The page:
Aug 2, 2008


You know Saturday is crazy the moment you walk up to the convention center. The crowds are larger, there is an indescribable energy in the air, and the line leading into Hall H is (and I’m not exaggerating) miles long. Right from the door, it stretches on, then zigzags 4 ways, then goes all the way down the side of the convention center, around the back all the way to seaport village and beyond. Luckily, I get there early enough so ultimately I don’t see truly how far it goes, but the crowds walking past give an indication that it could in fact stretch all the way up the 5 freeway into Orange County. The comedy of course is listening to all the newbies freak out about the line, and all get worried about whether or not they are going to be able to get in. However, even though it took me about 10-15 minutes to get to my spot, the previous year I had been farther back and got in with plenty of room to spare (again, 6,500 seats are a lot to fill).

Saturday is of course THE day to be at Comic-con. The biggest panels, the best costumes which of course all leads up to the Masquerade later that evening, and it always seems that the biggest panel always kicks off the day – and today was no exception as the programmers had moved the HEROES panel into the room usually reserved for Motion Picture panels which ultimately was a smart idea given the number of people trying to get in. NBC Universal had used Comic-con to kick off HEROES (as did ABC with LOST), and ever since then it has been one of the most popular and hardest to get into panels of the con. So with an absolutely jam packed Hall H, out came producer Jeph Loeb and creator Tim Kring who introduced the entire cast who then took the stage. Kring then holds up a briefcase that is handcuffed to his wrist, and reveals that it holds a DVD of the season 3 premiere episode to the absolute insane jubilation of the crowd. This was a very smart move on their part as season 2 was a huge let down, and had lost the faith of a large number of fans. Kring and crew knew that this panel was essential to win back the disenfranchised, hoping of course that all 6,500 of us will go and do exactly what I’m doing now, blog positive feedback. Indeed, my feedback is in the positive, because this season 3 episode had so much more going for it than the entirety of season 2…it had major developments for all the characters we know and love, brought back a couple who had not been in season 2, and didn’t have any of the problems season 2 seemed to have in that there were no lame new characters introduced that when all was said and done, we didn’t care much about. There were so many moments that had the crowd yelling in joyful glee, it was very obvious that this sneak peek had won us all over. The Q&A however was pretty bad since some of the dumbest questions I had heard over the weekend were being dropped on the panelists. The first 3 – someone asking for a hug, another going on about how they camped out but had never seen an episode, etc. – were the type of questions the screeners had been very good about not letting slip through over the past couple of years, unlike in the very distant past. Luckily, thanks to the length of the episode, the Q&A was short-lived.

The organizers of the convention had lined up a fantastic triple feature as HEROES was followed by LOST which was followed by TERMINATOR: SALVATION, so the usual migration from Hall H after HEROES was minimal as the producers/creators of LOST took the stage. Now given the fact that they have yet to start production on the next season, there was no footage to show. Now I don’t actually watch LOST, but didn’t want to leave the auditorium in the event that somehow I wasn’t able to get back in for TERMINATOR, so I sat through an hour of Q&A and a quick presentation made by a guy (obviously an actor, and something to do with the show) from the DARMA INITIATIVE (which I had no clue what it was, but everyone else seemed to). Seemingly this Darma Initiative segment as well as fake news footage concerning “The Oceanic 6” gave away some hints from the show, but since I have only seen maybe 3 episodes total, I was completely lost (no pub intended). Also on hand was Matthew Fox who answered a few questions….but no other cast members as the producers said they were spread all over the place given that they were in between shooting seasons. I had thought that maybe the actor who plays HURLEY would be on hand as I had seen him at the baggage claim at LAX mere days before, but alas, he was nowhere to be seen. As funny as the panel was, it still didn’t inspire me to want to go home and catch up on the DVDs or watch the show regularly, so this was one for the already initiated, and I believe they already knew that going in.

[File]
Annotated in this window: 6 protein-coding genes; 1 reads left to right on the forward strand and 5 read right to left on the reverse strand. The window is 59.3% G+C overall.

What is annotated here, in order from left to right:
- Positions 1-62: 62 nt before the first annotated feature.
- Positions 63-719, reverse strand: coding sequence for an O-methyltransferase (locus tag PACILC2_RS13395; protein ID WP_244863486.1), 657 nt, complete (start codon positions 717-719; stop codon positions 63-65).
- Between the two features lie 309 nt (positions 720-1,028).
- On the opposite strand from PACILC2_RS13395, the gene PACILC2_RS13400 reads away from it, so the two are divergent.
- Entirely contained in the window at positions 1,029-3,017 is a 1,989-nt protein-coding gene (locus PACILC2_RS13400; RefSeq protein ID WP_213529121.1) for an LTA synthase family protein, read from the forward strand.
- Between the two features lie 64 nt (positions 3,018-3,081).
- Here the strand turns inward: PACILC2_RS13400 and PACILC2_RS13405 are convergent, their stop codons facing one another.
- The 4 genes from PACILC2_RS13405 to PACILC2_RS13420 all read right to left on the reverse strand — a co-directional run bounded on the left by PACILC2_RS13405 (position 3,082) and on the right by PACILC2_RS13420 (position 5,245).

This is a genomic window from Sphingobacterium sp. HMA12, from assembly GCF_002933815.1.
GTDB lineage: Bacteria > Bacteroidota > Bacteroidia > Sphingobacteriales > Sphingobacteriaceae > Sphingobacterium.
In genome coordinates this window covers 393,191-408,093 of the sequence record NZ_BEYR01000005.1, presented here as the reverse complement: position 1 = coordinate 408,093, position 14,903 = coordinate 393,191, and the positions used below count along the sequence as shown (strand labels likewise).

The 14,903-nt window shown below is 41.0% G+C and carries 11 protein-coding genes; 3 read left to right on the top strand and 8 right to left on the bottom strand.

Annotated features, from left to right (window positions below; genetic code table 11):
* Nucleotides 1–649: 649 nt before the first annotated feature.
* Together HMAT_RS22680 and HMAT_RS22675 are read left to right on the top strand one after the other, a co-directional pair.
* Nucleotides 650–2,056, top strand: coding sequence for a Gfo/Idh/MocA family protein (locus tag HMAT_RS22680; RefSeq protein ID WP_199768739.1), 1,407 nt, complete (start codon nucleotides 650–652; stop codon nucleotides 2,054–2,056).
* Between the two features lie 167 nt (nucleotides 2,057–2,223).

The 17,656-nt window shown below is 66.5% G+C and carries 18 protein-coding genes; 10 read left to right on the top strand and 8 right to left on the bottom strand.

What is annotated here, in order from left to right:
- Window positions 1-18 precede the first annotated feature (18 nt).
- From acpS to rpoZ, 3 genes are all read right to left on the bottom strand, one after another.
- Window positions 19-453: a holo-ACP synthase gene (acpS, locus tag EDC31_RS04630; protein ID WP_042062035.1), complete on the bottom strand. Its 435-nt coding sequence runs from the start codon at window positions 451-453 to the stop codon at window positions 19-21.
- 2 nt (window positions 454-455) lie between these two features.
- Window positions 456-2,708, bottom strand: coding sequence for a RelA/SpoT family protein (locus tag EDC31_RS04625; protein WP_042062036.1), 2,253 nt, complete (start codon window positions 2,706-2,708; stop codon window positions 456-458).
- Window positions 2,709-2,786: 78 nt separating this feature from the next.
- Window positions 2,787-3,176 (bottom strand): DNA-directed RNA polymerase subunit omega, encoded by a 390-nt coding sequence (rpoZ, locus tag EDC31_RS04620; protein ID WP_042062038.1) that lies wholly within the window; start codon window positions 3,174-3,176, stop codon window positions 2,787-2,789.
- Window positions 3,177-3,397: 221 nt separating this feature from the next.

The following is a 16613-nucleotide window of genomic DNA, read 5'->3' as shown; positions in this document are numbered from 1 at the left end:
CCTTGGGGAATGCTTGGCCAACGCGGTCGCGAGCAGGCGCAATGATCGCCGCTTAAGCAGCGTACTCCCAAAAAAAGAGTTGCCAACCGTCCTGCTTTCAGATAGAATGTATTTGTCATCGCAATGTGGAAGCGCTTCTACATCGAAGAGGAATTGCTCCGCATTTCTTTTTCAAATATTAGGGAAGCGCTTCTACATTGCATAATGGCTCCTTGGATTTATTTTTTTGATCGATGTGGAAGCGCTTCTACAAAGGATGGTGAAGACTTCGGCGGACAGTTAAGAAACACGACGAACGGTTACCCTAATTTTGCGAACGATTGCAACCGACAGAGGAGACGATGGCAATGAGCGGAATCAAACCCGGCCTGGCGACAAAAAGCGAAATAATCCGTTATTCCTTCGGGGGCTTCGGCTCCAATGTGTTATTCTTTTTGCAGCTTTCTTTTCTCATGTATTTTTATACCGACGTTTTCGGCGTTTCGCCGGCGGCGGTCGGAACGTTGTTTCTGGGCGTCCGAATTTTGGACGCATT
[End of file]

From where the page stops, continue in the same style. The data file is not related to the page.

Next up was Warner Bros.’ presentation for TERMINATOR: SALVATION. McG moderated with cast members Sam Worthington, Anton Yelchin, Bryce Dallas Howard (who won me over 2 years earlier at the SPIDER-MAN 3 panel), Moon Bloodgood and Common all participating. McG started off by calling up Christian Bale – stating he was in Japan promoting THE DARK KNIGHT (of course no mention that he had been arrested a couple of days earlier for supposedly assaulting family members) and having us yell like maniacs. There was as usual, a montage of footage, and again the footage left me a little cold. Set in the future, just as the war with the machines is kicking into high gear, the story focuses on the rise of John Connor and a young Kyle Reese (Yelchin, who is now making a career of playing pre-established characters in their youth as he is also a young Mr. Chekov in the new STAR TREK movie). I’m not sure if the footage didn’t impress given the over abundance of TERMINATOR material thanks to the new Fox show THE SARAH CONNOR CHRONICLES (which I don’t like very much) or the fact that the movie literally just finished shooting, and there really wasn’t enough that they could have shown to properly represent the movie. That being said, the panel was in fact an absolute riot thanks to one of the question askers who had a spot-on impersonation of Arnold Schwarzenegger, and McG was so impressed by it, that he had this kid come on stage and continue “being” Arnold. McG also did a classy thing in thanking producer Gale Anne Hurd who was in the audience and had been a strong creative force on the first 2 TERMINATOR movies. McG, no matter what you think of him as a filmmaker definitely had the crowd on his side, and the “Arnold” yelling “DO IT NOW” when McG had us screaming louder to see the footage again truly made the panel great. Too bad I didn’t come out of it as excited as I thought I would for the film, but I did again get a kick-ass T-shirt out of the deal.